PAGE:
A Great Tuesday Evening

I had planned to spend most of the afternoon reading Krisztián Grecsó’s Vera, from which Grecsó will read on Thursday when he visits our school and the library. Before today, I was about thirty pages into it. I figured I would read for five hours or so. But I got home only to realize that I had left the book at school–and I was planning to see the movie Seveled at 8:15 at the Tisza Mozi. It seemed best to go back to school, pick up the book, bike on down to the Tisza Mozi, and read for a few hours at the cinema’s café. I read up to page 109, without a dictionary, and expect to reach at least the halfway point tomorrow. It’s a wonderful novel and–assuming I keep this up at a reasonable pace–the first novel I will have read in Hungarian.

Seveled (directed by Dénes Orosz) was bittersweet and funny, with some intense beauty. I read about it on blogSzolnok and decided to see it. And I understood it! That was a happy surprise, since it was the first Hungarian comedy film I had seen. In some ways, comedy is easy to understand–a comic situation is often recognizable–but in other ways, it’s more difficult than the weightier genres. So it was really rewarding to get the jokes and laugh along with others. There were many good things about this film, but I especially loved the mother character (played by Juli Básti).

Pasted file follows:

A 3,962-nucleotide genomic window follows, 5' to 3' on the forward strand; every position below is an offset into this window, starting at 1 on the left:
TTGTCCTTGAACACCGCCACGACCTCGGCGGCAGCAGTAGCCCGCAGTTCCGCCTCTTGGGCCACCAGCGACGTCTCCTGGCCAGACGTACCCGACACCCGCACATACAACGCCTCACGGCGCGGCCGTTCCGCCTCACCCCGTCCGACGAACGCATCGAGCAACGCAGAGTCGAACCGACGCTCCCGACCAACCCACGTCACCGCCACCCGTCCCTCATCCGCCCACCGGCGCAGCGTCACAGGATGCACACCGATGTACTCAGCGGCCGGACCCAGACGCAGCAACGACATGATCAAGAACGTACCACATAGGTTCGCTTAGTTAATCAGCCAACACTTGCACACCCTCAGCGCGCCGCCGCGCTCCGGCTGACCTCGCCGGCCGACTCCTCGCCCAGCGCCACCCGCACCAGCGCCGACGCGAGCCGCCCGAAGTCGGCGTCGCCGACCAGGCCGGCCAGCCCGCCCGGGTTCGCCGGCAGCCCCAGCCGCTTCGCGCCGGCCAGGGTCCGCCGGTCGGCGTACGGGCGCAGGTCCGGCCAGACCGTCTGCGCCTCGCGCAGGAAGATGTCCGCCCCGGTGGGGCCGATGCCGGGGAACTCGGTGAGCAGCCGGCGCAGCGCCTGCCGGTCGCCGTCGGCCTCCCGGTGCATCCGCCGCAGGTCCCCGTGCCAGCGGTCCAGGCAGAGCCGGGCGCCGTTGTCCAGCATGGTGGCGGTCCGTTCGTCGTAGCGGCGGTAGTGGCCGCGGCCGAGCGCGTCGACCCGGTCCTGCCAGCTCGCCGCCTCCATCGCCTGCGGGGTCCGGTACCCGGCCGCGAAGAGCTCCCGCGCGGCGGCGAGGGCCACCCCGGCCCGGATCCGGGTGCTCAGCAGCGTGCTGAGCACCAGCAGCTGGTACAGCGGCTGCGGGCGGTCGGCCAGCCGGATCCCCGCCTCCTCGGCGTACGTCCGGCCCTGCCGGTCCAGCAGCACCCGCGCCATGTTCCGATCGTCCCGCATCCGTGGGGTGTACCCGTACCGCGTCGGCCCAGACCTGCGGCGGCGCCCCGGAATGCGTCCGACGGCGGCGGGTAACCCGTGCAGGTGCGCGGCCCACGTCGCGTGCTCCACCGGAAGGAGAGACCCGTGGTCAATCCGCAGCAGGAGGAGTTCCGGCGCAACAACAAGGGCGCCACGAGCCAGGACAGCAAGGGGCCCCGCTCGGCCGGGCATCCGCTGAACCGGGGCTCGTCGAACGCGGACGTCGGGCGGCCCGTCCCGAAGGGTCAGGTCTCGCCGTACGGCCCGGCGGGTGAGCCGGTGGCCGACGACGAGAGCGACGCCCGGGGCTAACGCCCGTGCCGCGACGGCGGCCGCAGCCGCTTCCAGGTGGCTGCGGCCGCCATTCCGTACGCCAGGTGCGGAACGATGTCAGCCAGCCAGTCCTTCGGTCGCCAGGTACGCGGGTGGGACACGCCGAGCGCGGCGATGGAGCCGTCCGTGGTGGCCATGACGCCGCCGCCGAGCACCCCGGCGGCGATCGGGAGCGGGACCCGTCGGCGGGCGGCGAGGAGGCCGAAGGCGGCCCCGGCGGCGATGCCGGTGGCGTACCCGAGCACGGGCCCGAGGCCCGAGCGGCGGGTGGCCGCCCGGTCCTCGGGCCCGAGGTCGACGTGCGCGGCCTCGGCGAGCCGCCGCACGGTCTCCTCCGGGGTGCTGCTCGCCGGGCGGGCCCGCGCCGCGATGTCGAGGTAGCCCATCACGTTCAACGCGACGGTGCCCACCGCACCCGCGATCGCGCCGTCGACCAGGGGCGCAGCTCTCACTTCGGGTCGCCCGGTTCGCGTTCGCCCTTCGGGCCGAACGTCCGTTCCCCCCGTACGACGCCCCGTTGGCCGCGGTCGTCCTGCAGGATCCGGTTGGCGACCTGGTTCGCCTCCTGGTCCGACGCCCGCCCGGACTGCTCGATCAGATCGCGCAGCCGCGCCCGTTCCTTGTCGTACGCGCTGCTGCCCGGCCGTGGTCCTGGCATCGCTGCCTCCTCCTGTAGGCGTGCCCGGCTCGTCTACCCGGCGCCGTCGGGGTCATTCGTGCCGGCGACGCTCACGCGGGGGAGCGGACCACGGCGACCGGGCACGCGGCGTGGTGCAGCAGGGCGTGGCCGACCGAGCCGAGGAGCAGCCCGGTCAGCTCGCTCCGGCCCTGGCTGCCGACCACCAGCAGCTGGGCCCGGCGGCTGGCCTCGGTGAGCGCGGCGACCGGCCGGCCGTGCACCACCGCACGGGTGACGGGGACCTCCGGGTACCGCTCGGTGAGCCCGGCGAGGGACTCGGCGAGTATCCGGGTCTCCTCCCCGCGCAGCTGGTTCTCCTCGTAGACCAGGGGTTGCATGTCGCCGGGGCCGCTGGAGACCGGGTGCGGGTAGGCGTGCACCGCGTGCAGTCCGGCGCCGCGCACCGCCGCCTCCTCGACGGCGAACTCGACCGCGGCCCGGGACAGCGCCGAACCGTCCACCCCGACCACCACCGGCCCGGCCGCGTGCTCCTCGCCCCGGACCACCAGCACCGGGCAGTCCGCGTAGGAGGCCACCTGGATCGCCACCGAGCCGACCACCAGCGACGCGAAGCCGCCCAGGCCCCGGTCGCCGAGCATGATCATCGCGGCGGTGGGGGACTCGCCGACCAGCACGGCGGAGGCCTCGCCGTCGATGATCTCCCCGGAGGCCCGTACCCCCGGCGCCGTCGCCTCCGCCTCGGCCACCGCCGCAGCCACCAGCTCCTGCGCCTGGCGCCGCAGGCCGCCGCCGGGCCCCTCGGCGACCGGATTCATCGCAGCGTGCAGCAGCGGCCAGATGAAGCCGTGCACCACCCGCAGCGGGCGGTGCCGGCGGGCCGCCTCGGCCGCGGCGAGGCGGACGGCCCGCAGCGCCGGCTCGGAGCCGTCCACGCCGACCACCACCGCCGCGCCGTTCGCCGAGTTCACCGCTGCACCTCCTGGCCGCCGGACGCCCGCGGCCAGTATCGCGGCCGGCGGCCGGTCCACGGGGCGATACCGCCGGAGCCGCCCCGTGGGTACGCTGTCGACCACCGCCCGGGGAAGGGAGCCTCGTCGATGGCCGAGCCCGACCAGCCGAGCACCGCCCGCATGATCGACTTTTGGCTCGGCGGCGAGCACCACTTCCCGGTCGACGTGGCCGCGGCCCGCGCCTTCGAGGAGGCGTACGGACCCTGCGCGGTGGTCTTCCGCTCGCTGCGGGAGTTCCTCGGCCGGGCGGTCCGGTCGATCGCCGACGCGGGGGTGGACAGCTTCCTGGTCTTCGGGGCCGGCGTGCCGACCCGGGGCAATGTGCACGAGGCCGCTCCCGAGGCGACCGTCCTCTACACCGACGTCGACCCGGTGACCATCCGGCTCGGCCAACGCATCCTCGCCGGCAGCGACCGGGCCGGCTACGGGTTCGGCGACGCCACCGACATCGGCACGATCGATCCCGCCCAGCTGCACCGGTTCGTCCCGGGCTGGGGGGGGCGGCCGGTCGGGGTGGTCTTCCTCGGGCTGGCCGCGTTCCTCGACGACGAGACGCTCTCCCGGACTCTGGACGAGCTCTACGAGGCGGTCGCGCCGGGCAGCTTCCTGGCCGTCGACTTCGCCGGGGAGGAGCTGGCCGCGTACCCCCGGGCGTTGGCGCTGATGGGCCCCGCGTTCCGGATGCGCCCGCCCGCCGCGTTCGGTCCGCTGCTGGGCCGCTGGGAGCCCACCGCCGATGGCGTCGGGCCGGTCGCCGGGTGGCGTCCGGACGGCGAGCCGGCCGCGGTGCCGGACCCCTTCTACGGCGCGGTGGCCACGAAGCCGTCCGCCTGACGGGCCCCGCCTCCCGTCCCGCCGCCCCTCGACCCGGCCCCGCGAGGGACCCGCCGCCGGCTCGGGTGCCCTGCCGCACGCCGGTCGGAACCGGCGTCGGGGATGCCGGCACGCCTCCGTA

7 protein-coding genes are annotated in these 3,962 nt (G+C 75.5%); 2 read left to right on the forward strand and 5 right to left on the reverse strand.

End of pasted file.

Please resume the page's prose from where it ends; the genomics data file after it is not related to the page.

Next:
And then there was the bike ride home. To return from the Tisza Mozi, I just have to go north on Szapáry (which has a generous bike lane) and then make a few short turns. It’s a five- or ten-minute ride–and where the path is clear, I pedal full speed.

Here is a photo from earlier in the day, on Batthyány Street, where the pet supply store is located (but this isn’t a photo of the shop). I got a few things for my cat Minnaloushe and then walked home in the rain, enjoying this street (I had not brought my bike to school, knowing that I would have some big things to carry home). So, come to think of it, it was a pretty good day–and I haven’t even brought up the teaching, which went well too.